Here are more photos of Whitby
Before heading home the tour bus took us to a small remote train station. This was special because it served as the Hogsmeade station in the filming of the Harry Potter movies. It is nestled in a cluster of trees and protected by large rolling hills covered in heather. Leaving the station is a staircase climbing the hills of heather. You can almost imagine young Harry walking them on his way into Hogwarts. The train station definitely filled all of us with a sense of magic. Some of my companions even found sticks (or wands) and began to duel. We were all pretty worn out by this point, and spent only the time to take photos before heading home.
My trip to Liverpool can be divided into three types of adventure! We impressively fit sports, culture, and site seeing into one day. Before we get to those three adventures, its important to note that the day started off in Starbucks. Not just any Starbucks, the coolest underground Starbucks ever!
The greatest part of site seeing began early in the day at Albert Dock. This is an old dock built in Liverpool in 1846. It was built from cast iron, brick and stone, with no structural wood, the first of its kind. It has been used for many things throughout the years. Now the dock is full of shops and cafes. The weather treated us well with a sunny day. This provided for beautiful views of the sun shining off the water.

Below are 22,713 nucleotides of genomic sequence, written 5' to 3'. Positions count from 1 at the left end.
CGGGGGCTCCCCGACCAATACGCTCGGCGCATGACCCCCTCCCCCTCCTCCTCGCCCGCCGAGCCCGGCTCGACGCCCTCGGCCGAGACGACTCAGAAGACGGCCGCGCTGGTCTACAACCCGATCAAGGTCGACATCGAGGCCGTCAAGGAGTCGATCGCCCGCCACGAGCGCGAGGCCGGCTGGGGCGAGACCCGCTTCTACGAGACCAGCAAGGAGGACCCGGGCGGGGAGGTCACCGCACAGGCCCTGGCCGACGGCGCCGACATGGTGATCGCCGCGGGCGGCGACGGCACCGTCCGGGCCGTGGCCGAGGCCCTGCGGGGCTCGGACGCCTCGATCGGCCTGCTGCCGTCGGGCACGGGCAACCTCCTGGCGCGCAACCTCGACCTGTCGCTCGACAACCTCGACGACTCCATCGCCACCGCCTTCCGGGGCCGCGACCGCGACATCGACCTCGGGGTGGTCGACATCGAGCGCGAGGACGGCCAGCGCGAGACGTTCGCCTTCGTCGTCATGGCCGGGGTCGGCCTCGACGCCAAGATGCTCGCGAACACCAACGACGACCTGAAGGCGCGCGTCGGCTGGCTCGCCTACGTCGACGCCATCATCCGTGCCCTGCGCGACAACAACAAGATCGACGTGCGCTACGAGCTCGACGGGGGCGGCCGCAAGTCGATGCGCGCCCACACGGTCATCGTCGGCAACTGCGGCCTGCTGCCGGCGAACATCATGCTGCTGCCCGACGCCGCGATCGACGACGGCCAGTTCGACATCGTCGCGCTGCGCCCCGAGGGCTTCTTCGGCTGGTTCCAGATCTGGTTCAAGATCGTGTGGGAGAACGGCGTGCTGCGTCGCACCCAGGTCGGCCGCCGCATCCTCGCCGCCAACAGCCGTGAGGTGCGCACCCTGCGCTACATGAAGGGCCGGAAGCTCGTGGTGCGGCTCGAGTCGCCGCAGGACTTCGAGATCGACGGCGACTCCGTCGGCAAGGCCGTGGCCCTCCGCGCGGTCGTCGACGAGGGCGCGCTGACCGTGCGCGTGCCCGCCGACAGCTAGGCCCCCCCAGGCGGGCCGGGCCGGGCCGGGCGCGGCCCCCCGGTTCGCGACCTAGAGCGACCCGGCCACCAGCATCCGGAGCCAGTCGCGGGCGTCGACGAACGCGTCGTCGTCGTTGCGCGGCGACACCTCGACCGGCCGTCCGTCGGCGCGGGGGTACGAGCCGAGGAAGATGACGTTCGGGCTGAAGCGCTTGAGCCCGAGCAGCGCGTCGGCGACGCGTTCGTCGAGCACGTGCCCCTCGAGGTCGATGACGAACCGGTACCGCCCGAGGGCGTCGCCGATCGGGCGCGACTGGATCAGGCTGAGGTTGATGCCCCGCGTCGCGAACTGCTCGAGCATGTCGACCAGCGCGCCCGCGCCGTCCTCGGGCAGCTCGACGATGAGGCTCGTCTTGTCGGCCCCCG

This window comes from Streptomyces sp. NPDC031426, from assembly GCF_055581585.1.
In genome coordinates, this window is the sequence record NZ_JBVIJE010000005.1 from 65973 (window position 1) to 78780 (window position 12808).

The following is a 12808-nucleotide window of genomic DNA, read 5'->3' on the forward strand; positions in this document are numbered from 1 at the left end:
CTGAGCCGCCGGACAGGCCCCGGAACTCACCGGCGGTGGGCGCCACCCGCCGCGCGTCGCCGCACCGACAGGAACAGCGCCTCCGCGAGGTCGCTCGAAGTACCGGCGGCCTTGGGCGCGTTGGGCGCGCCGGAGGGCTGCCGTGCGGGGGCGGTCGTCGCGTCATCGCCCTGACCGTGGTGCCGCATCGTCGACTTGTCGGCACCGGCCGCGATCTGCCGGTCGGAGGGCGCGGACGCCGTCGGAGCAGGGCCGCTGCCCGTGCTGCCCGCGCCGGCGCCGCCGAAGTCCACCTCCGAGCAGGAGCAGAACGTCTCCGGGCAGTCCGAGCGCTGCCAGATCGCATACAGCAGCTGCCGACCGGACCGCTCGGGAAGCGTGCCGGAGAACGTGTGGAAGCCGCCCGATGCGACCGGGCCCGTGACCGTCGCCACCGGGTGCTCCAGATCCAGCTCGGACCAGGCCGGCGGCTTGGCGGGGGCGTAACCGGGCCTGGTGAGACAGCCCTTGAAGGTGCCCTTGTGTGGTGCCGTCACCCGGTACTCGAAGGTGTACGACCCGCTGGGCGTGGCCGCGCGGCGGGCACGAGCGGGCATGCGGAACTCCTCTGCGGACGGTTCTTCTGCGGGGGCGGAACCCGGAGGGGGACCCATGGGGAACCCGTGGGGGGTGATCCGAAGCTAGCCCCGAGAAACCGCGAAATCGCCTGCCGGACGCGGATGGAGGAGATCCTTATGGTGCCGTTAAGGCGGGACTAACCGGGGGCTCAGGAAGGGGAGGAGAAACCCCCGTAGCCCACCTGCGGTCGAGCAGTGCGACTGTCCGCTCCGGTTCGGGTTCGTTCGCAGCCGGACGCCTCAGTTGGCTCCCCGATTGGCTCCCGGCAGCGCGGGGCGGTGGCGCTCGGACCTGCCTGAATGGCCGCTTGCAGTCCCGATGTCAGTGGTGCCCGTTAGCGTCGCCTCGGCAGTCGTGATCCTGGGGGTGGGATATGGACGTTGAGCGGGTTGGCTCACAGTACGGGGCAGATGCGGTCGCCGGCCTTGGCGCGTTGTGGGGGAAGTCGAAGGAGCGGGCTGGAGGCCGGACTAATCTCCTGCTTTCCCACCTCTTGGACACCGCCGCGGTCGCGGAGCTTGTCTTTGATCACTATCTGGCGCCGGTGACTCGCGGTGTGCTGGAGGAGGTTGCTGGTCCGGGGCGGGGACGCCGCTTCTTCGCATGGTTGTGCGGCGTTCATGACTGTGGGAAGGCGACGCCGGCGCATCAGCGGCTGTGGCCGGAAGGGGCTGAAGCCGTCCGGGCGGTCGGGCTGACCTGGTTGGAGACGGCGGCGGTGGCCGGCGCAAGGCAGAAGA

Just past the dock, across the water, you can see Whales. We didn’t have time this day to take a ferry over to the other side, but maybe I will return someday. Also on the dock is a statue of Johnnie Walker, the inventor of Scotch Whiskey. Of course I posed for a picture with him.
Just past the docks are four statues. They are replicas of an original statue called the SuperLambanana. The superlambanana was made to represent and fight against the genetic modification of food. It is a large yellow lamb whose tail looks like a banana. We never made it to the original Superlambanana but did take some photos of the ones we saw. They can now be found all over the city.
The city was full of beautiful buildings around every corner. I didn’t know the significance of most of the buildings. The ones I did know were St. George’s Hall, the Royal Liver Building, Port of Liverpool Building, and Lime Street Station (it just looks like a normal train station).
You must be thinking, “Isn’t Liverpool famous for the Beatles?” You would be correct. This might make me some enemies, but I am not a big fan of the Beatles. We had the opportunity to visit the Beatles Story (basically the largest Beatles museum) but decided to spend our time elsewhere. We did stop in at the Cavern Club. This is where the Beatles were discovered. Over the span of their career, the Beatles made 292 appearances.